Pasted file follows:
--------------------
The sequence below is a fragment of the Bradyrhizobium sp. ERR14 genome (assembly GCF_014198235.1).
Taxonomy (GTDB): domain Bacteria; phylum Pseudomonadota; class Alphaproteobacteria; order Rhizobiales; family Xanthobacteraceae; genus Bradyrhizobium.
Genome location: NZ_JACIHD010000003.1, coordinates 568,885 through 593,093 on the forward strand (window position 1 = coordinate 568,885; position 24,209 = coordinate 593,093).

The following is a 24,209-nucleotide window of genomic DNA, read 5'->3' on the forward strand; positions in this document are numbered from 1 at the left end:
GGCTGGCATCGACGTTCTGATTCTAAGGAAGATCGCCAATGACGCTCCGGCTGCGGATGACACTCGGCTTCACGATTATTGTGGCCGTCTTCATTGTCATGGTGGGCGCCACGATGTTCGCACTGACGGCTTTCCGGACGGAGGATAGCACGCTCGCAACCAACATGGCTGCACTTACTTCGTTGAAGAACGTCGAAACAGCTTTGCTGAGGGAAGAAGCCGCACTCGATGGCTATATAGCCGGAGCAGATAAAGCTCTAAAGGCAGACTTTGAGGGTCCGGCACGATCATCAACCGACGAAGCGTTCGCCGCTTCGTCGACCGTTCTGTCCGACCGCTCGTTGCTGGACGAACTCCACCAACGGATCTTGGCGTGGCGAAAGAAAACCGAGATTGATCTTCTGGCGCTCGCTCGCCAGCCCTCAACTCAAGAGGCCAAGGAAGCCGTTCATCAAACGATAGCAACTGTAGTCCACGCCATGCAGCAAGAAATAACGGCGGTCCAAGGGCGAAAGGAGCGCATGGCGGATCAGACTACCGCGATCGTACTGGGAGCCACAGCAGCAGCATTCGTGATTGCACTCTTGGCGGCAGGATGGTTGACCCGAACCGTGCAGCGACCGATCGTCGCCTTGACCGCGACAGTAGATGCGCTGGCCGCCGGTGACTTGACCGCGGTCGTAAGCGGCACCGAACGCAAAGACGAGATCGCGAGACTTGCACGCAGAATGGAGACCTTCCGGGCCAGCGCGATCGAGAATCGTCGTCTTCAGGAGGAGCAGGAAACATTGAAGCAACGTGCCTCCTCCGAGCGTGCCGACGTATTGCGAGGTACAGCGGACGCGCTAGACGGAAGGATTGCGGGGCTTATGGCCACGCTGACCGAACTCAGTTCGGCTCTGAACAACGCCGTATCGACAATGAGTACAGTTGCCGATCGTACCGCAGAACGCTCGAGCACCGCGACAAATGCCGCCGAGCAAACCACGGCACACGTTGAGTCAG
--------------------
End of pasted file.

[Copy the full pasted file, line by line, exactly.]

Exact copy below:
The sequence below is a fragment of the Bradyrhizobium sp. ERR14 genome (assembly GCF_014198235.1).
Taxonomy (GTDB): domain Bacteria; phylum Pseudomonadota; class Alphaproteobacteria; order Rhizobiales; family Xanthobacteraceae; genus Bradyrhizobium.
Genome location: NZ_JACIHD010000003.1, coordinates 568,885 through 593,093 on the forward strand (window position 1 = coordinate 568,885; position 24,209 = coordinate 593,093).

The following is a 24,209-nucleotide window of genomic DNA, read 5'->3' on the forward strand; positions in this document are numbered from 1 at the left end:
GGCTGGCATCGACGTTCTGATTCTAAGGAAGATCGCCAATGACGCTCCGGCTGCGGATGACACTCGGCTTCACGATTATTGTGGCCGTCTTCATTGTCATGGTGGGCGCCACGATGTTCGCACTGACGGCTTTCCGGACGGAGGATAGCACGCTCGCAACCAACATGGCTGCACTTACTTCGTTGAAGAACGTCGAAACAGCTTTGCTGAGGGAAGAAGCCGCACTCGATGGCTATATAGCCGGAGCAGATAAAGCTCTAAAGGCAGACTTTGAGGGTCCGGCACGATCATCAACCGACGAAGCGTTCGCCGCTTCGTCGACCGTTCTGTCCGACCGCTCGTTGCTGGACGAACTCCACCAACGGATCTTGGCGTGGCGAAAGAAAACCGAGATTGATCTTCTGGCGCTCGCTCGCCAGCCCTCAACTCAAGAGGCCAAGGAAGCCGTTCATCAAACGATAGCAACTGTAGTCCACGCCATGCAGCAAGAAATAACGGCGGTCCAAGGGCGAAAGGAGCGCATGGCGGATCAGACTACCGCGATCGTACTGGGAGCCACAGCAGCAGCATTCGTGATTGCACTCTTGGCGGCAGGATGGTTGACCCGAACCGTGCAGCGACCGATCGTCGCCTTGACCGCGACAGTAGATGCGCTGGCCGCCGGTGACTTGACCGCGGTCGTAAGCGGCACCGAACGCAAAGACGAGATCGCGAGACTTGCACGCAGAATGGAGACCTTCCGGGCCAGCGCGATCGAGAATCGTCGTCTTCAGGAGGAGCAGGAAACATTGAAGCAACGTGCCTCCTCCGAGCGTGCCGACGTATTGCGAGGTACAGCGGACGCGCTAGACGGAAGGATTGCGGGGCTTATGGCCACGCTGACCGAACTCAGTTCGGCTCTGAACAACGCCGTATCGACAATGAGTACAGTTGCCGATCGTACCGCAGAACGCTCGAGCACCGCGACAAATGCCGCCGAGCAAACCACGGCACACGTTGAGTCAG